Wilkinson's team won the Second Division title in 1989-90 and immediately acclimatised in the upper reaches of the top-flight. But Arsenal under Graham, champions in 1989, were top of the table when they met Leeds. In fact the Gunners would lose only once in the league that season on their way to another title; but they found Leeds a stubborn obstacle en-route to the FA Cup semi-final.
A goalless draw at Highbury forced a replay at Elland Road in which one ex-Gunner, Chris Whyte, had a goal disallowed before another, Lee Chapman, headed Leeds in front. Almost immediately, however, Swedish winger Anders Limpar equalised with a memorable goal, cutting inside and wrong-footing two defenders before firing low past yet another former Arsenal man, goalkeeper John Lukic (who had two spells with both clubs).
A second replay at Highbury again ended goalless, before Arsernal won at the fourth attempt, defeating Leeds 2-1 away with goals from Paul Merson and Lee Dixon. Spurs eventually halted Arsenal's quest for another Double by winning the Wembley semi-final; Leeds went on to win the League title the following season.
February 3 1993: Leeds Utd 2-3 Arsenal
Elland Road, FA Cup 4th round replay
Defending league champions Leeds were leading 2-0 at Highbury before Ray Parlour and Paul Merson - with a spectacular 25-yarder - forced a replay.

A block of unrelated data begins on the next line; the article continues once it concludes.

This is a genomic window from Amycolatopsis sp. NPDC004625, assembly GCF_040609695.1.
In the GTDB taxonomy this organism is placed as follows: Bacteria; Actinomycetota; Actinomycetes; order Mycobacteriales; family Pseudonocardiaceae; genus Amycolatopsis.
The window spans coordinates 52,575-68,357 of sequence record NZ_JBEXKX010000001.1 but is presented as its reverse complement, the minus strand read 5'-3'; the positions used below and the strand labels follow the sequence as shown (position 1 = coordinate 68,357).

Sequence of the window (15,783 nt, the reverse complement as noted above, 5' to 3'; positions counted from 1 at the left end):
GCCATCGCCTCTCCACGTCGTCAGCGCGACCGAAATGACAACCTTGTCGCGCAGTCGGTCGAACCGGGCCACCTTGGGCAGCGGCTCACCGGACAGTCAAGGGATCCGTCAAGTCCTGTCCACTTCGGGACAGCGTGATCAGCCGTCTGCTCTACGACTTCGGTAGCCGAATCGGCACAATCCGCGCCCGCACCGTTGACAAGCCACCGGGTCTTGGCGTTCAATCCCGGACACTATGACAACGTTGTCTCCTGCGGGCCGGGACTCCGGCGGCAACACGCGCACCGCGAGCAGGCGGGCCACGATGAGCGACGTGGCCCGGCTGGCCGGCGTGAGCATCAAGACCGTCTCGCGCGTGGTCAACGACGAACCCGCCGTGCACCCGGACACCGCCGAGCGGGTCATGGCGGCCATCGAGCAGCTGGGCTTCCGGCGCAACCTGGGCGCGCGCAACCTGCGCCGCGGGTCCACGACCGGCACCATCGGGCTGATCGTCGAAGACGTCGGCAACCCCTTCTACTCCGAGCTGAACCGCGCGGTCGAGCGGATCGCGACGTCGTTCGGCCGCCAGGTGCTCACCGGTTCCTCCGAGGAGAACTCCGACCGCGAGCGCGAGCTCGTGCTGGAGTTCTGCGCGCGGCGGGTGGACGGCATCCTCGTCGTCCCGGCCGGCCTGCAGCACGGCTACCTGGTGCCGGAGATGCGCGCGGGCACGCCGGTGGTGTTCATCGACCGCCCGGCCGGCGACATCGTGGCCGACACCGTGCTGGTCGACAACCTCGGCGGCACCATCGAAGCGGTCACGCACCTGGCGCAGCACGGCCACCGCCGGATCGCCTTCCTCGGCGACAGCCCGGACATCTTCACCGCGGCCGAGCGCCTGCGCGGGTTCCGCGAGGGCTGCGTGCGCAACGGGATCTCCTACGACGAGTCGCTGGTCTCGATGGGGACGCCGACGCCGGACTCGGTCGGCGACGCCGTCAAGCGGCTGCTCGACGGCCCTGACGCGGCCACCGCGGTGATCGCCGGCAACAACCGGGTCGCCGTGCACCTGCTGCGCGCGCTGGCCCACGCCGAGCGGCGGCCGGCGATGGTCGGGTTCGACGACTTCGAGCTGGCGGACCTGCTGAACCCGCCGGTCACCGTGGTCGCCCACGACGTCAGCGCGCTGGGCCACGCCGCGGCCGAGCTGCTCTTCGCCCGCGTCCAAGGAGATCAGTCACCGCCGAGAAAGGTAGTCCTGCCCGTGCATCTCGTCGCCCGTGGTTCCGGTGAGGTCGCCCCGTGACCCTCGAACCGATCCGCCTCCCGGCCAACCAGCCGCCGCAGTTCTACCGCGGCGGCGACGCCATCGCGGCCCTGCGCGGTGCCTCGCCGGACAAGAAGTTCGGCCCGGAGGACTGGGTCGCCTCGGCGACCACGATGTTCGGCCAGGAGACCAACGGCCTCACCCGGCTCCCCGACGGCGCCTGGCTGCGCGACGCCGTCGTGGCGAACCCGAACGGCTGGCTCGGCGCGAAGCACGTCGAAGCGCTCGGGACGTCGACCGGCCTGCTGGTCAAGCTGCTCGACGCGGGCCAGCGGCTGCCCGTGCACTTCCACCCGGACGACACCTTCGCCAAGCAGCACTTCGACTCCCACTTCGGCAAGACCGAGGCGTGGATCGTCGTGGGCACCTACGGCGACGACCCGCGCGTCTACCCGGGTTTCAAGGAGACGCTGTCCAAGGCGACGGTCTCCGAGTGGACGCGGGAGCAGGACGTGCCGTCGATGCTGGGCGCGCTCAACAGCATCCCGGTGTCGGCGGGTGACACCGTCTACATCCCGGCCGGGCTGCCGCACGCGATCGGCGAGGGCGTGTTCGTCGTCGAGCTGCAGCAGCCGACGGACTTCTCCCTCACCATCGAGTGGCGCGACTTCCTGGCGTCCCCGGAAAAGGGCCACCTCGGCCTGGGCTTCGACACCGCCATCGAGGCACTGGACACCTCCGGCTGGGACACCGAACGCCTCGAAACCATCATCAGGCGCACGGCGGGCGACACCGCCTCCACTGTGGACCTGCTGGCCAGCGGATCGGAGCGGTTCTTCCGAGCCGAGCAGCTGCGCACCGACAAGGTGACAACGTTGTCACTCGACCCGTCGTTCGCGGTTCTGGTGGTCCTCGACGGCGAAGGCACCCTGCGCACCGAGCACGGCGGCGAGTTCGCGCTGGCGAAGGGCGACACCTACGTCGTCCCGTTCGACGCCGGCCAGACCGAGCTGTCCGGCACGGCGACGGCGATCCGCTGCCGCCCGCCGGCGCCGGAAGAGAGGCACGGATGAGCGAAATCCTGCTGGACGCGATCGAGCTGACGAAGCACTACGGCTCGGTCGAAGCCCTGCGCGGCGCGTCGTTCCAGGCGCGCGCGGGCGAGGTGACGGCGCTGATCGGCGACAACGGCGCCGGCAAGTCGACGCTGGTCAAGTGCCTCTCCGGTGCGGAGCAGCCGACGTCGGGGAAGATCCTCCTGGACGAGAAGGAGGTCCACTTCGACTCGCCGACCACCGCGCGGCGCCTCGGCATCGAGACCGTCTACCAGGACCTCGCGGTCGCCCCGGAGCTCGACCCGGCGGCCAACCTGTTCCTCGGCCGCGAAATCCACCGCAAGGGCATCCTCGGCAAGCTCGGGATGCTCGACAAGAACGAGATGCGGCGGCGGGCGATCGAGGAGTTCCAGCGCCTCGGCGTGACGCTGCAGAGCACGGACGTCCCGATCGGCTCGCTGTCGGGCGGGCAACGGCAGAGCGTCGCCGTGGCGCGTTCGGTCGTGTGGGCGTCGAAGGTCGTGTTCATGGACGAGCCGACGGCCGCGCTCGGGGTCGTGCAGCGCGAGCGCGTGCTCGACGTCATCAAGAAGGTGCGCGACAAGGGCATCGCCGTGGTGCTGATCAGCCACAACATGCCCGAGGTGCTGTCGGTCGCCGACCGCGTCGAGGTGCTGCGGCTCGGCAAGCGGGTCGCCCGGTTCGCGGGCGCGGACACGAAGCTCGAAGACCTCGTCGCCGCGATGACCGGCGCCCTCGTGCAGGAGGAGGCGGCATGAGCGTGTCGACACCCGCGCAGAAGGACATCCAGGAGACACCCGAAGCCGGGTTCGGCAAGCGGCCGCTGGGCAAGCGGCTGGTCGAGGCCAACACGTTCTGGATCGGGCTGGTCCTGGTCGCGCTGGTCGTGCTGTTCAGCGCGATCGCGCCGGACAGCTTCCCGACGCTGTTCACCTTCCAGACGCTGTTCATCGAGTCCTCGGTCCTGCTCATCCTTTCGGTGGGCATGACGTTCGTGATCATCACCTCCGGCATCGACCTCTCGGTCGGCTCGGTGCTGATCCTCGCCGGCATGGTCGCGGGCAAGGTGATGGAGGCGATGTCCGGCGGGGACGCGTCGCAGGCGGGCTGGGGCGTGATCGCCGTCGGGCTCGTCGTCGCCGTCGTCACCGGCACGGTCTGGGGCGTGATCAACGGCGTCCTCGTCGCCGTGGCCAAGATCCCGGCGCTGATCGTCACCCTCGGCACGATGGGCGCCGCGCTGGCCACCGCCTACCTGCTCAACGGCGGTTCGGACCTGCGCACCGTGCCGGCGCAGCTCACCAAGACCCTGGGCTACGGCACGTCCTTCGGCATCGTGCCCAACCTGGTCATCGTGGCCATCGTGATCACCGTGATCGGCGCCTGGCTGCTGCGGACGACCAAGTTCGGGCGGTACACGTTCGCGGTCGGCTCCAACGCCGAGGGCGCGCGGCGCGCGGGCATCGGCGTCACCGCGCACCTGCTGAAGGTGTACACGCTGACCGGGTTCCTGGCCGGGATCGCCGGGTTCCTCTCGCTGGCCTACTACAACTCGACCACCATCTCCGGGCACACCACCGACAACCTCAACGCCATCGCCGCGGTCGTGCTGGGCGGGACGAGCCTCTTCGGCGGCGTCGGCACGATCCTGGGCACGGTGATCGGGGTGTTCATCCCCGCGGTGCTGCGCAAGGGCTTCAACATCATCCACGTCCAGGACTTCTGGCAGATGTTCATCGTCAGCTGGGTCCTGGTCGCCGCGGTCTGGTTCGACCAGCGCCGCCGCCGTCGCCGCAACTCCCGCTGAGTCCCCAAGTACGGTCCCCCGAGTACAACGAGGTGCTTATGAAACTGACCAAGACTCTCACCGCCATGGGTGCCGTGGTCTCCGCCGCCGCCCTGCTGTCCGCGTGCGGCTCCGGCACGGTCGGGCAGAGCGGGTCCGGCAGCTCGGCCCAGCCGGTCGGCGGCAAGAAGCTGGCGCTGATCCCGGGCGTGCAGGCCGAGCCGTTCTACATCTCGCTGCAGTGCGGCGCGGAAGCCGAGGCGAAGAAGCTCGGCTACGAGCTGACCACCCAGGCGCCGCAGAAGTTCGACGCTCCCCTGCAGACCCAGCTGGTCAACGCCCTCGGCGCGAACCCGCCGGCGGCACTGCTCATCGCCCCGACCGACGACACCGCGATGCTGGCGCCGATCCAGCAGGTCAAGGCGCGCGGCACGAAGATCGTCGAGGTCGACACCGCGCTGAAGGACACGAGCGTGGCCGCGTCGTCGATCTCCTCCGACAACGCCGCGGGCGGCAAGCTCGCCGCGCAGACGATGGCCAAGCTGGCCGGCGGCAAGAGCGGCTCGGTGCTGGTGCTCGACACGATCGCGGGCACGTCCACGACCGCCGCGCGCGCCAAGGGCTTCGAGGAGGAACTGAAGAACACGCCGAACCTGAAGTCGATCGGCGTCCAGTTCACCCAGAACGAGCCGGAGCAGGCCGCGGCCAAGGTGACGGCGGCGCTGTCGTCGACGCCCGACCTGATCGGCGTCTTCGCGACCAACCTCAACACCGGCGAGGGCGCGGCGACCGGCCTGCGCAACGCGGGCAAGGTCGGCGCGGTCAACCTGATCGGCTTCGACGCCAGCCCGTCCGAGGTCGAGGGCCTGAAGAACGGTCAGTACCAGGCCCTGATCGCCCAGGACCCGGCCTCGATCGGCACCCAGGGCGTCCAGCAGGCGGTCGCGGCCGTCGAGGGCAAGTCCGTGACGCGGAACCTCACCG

|Leeds dominated on a muddy surface, yet the Gunners scored against the run of play when
Alan Smith volleyed home at the near post from an Ian Wright cross. Carl Shutt quickly equalised, capitalising on hesitancy in the visitors' defence to prod home Gary McAllister's header. Then McAllister gave Leeds the advantage with a superbly struck free-kick into the far corner from 30 yards out.
But Wright forced extra-time, swinging at a Kevin Campbell knock-down and seeing the ball creep inside Lukic's right-hand post. The Gunners seemed to find new reserves of energy in the extra period, and Merson shot from an acute angle against the post and was then thwarted by a fine Lukic save. However, Wright finally decided the tie in the 117th minute, firing in a fierce shot which Lukic got both hands to but couldn't prevent from bouncing over the line. Arsenal went on to lift both domestic cups that season.
May 4 2003: Arsenal 2-3 Leeds Utd
Highbury, Premier League
|Arsene Wenger's side had looked capable of winning the Double in the spring of 2003, but
Manchester United's inspired run had eaten up the Gunners' lead, and Arsenal's surrender of a two-goal advantage and two points at Bolton swung the initiative Sir Alex Ferguson's way. Meanwhile Leeds, for whom Peter Reid had replaced Terry Venables as manager as relegation threatened, were battling for survival.
Manchester United's win against Charlton the day before meant Arsenal had to beat Leeds, then win their remaining two matches, to stand any chance of retaining their title. Leeds needed to win to avoid the drop.
Harry Kewell fired Leeds in front after just five minutes with a brilliant effort from 25 yards.